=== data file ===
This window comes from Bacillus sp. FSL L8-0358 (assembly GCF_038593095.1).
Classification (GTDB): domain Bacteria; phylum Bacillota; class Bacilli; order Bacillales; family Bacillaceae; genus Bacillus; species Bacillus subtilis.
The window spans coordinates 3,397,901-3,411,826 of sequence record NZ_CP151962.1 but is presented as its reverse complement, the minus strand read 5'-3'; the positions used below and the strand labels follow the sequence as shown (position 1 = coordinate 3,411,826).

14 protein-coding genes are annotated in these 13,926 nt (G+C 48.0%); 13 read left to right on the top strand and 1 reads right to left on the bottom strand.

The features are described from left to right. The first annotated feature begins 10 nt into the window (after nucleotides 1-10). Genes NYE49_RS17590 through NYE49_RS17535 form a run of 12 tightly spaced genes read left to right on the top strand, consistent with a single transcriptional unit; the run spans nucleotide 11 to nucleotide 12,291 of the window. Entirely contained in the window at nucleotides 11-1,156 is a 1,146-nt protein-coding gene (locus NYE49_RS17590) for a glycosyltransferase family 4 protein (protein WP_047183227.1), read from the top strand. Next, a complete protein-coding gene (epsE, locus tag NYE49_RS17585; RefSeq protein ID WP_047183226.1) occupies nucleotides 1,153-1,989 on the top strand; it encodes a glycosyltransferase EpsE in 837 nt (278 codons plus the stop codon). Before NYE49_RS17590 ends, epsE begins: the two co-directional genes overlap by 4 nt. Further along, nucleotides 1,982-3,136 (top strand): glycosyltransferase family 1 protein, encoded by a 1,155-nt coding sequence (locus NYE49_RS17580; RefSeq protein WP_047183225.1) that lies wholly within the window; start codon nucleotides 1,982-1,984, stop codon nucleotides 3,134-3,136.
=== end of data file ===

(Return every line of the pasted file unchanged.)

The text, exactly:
This window comes from Bacillus sp. FSL L8-0358 (assembly GCF_038593095.1).
Classification (GTDB): domain Bacteria; phylum Bacillota; class Bacilli; order Bacillales; family Bacillaceae; genus Bacillus; species Bacillus subtilis.
The window spans coordinates 3,397,901-3,411,826 of sequence record NZ_CP151962.1 but is presented as its reverse complement, the minus strand read 5'-3'; the positions used below and the strand labels follow the sequence as shown (position 1 = coordinate 3,411,826).

14 protein-coding genes are annotated in these 13,926 nt (G+C 48.0%); 13 read left to right on the top strand and 1 reads right to left on the bottom strand.

The features are described from left to right. The first annotated feature begins 10 nt into the window (after nucleotides 1-10). Genes NYE49_RS17590 through NYE49_RS17535 form a run of 12 tightly spaced genes read left to right on the top strand, consistent with a single transcriptional unit; the run spans nucleotide 11 to nucleotide 12,291 of the window. Entirely contained in the window at nucleotides 11-1,156 is a 1,146-nt protein-coding gene (locus NYE49_RS17590) for a glycosyltransferase family 4 protein (protein WP_047183227.1), read from the top strand. Next, a complete protein-coding gene (epsE, locus tag NYE49_RS17585; RefSeq protein ID WP_047183226.1) occupies nucleotides 1,153-1,989 on the top strand; it encodes a glycosyltransferase EpsE in 837 nt (278 codons plus the stop codon). Before NYE49_RS17590 ends, epsE begins: the two co-directional genes overlap by 4 nt. Further along, nucleotides 1,982-3,136 (top strand): glycosyltransferase family 1 protein, encoded by a 1,155-nt coding sequence (locus NYE49_RS17580; RefSeq protein WP_047183225.1) that lies wholly within the window; start codon nucleotides 1,982-1,984, stop codon nucleotides 3,134-3,136.